Face of our brain cancer fight failure
THIS beautiful little girl died in January, aged just six, because our governments have ignored childhood brain cancer.
Amity Rogers was diagnosed with Diffuse Intrinsic Pontine Glioma (DIPG) in August 2016 and given less than 12 months to live.
There is no cure for DIPG, a tumour that grows in the brain stem, is inoperable and 100 per cent fatal - a situation that has not changed in 50 years.
Amity's parents are hoping their daughter's story will help change this unacceptable situation.
"I still can't believe it. If it was 20 kids being eaten by sharks, governments would be falling, voted out of office," Amity's dad Jackson Rogers said.
"To me it's stunning. It's funding. It's silent, it's kind of ugly, and it doesn't get the attention. It's just unacceptable. I want everyone to think, yes, this is unacceptable and let's do something about it."
Last year the federal government finally granted $50 million for brain cancer research, which was matched by Cure Brain Cancer Foundation and mining magnate Andrew Forrest.
But the money does not become available until January 2019, meaning a promising upcoming trial for DIPG children will be funded by charity.
Last Wednesday, Amity's brothers Rufus, 4, and Atticus, 9, took part in a walk organised by Amity's school, Truscott Street Public, to raise funds for DIPG specific charity The Cure Starts Now.
"The brains are there, the clever ambitious doctor are there, but they don't have the money to fund this work. It if could only get to that point as it did with leukaemia," mother Mary Ellen Rogers said.
Amity's tumour has also been donated to the Children's Cancer Institute in the hope a growing data base will help find a cure.
The North Ryde family did travel to Mexico, to the clinic we reported on last month, where DIPG children are being given an experimental cocktail of drugs and immunotherapy.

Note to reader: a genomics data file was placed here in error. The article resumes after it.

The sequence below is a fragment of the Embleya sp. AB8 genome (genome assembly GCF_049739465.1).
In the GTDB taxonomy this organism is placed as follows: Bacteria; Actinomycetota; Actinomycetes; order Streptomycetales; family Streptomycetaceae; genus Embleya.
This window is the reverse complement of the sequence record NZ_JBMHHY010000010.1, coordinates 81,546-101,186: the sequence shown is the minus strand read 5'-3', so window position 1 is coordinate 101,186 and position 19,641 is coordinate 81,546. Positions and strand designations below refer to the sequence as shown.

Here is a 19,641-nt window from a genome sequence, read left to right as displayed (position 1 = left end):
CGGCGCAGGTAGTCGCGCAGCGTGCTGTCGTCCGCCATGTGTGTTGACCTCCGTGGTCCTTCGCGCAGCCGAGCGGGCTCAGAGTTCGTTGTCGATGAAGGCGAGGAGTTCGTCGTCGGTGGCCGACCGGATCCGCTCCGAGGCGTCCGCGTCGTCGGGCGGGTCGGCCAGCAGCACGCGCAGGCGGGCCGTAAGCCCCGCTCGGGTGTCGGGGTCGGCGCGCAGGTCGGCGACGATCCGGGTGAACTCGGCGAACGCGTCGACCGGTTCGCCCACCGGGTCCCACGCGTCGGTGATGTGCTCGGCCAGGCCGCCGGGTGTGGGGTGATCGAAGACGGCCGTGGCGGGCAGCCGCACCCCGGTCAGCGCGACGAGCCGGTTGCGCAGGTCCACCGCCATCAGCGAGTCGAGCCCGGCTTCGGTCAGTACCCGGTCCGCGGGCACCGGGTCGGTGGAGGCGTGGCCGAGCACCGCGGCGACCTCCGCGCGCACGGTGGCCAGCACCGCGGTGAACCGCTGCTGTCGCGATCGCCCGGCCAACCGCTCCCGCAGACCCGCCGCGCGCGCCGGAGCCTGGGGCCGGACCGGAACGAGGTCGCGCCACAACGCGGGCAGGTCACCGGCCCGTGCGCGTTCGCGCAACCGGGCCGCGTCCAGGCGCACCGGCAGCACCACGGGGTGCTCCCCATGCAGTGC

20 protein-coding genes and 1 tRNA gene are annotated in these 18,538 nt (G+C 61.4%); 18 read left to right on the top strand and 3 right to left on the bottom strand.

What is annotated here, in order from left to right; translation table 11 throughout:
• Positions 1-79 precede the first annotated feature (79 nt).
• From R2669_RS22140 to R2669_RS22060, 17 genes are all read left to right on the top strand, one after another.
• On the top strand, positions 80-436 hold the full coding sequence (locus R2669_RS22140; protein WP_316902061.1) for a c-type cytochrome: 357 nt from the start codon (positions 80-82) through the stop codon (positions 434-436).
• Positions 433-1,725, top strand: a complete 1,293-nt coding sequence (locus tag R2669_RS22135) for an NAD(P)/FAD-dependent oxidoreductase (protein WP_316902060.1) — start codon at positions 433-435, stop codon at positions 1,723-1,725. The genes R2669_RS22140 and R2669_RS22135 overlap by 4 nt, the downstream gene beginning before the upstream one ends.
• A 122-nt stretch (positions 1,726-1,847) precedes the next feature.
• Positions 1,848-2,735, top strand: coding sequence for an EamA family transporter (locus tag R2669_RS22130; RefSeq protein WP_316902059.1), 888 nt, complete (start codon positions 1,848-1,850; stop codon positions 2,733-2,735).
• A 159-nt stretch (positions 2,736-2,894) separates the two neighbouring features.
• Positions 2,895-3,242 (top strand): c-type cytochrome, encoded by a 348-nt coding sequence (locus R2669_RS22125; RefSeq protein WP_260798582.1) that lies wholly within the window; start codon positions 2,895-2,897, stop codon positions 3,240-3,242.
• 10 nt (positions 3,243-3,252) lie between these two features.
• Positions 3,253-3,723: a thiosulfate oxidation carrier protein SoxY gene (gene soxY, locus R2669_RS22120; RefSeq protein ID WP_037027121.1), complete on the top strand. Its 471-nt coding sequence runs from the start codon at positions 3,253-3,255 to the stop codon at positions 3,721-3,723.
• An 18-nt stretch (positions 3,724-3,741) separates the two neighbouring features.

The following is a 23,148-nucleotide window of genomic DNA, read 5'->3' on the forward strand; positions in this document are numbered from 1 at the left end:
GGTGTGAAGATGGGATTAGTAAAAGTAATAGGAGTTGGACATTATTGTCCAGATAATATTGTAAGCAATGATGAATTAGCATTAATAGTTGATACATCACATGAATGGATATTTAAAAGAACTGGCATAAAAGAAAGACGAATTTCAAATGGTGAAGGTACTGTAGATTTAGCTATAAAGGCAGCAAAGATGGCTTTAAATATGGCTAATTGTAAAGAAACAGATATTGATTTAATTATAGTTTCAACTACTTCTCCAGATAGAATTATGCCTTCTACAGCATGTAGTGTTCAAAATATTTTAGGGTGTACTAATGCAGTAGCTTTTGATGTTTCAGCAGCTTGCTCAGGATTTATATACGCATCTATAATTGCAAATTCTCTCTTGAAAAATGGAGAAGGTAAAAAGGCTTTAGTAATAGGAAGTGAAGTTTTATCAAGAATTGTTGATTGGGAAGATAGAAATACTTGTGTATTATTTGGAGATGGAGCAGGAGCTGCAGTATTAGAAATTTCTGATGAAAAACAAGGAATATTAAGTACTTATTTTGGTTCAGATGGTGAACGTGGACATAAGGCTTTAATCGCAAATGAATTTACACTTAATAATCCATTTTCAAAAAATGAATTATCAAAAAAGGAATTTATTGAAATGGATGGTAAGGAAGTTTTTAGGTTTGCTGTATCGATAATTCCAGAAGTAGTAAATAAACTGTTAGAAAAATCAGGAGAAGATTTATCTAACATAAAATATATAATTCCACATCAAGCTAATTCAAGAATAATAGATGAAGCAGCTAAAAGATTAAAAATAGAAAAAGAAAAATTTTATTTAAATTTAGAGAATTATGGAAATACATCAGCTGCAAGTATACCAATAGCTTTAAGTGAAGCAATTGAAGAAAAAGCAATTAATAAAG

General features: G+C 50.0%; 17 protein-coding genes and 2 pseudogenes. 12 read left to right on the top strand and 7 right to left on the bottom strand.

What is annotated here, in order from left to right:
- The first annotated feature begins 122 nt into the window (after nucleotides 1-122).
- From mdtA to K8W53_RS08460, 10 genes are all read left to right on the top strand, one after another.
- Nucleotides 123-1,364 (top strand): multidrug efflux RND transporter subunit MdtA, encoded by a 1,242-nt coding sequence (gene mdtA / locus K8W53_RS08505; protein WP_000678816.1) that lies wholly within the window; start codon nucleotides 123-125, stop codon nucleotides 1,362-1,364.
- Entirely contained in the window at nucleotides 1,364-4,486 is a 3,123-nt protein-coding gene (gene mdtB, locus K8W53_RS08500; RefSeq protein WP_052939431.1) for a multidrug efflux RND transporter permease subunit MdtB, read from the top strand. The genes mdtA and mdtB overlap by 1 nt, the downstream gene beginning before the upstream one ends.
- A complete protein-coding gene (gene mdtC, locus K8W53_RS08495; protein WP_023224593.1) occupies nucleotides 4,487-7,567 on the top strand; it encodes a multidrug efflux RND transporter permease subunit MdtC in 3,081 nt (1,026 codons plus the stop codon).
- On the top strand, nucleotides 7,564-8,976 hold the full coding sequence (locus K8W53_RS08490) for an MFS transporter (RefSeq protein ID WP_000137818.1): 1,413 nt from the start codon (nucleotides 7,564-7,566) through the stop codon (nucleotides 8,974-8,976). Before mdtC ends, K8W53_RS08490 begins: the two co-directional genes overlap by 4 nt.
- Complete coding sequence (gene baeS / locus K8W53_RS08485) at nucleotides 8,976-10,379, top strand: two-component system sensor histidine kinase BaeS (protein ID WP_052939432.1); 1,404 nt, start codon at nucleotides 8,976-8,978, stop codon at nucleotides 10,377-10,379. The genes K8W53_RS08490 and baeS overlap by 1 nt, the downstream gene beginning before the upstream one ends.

Amity's parents are completely supportive of other parents whose children are currently under treatment in Mexican by Doctors Alberto Garcia and Alberto Siller, but they made the difficult decision not to go ahead due to the lack of transparency.
"In absolute desperation we went to Mexico, but I didn't feel convinced enough and they would not tell me the names of the drugs. I was not going to sign my five-year-old daughter over with doubts. It was opaque and it should be very clear," Mr Rogers said.
Mrs Rogers added: "We would never want to be seen to criticise parents who chose it, we know that desire to make that choice because we were so close to it and we will forever live with that conflict of did we do the right thing? Maybe Amity would have responded well and got the extra time, we have to live with that, we just wish it was something that parents could say, right I know everything and I am making the best choice I can make, but it is not like that at the moment."
A PR agent hired by the clinic has confirmed the request has been received and they are "assessing it". Cure Brain Cancer Foundation said they had established communications.
In three months, Australian children diagnosed with DIPG will be able to take part in a European-led Biomede trial funded by charity.
The family is hoping to raise $25,000 for research. Go to give.everydayhero.com/au/amityrogers to donate.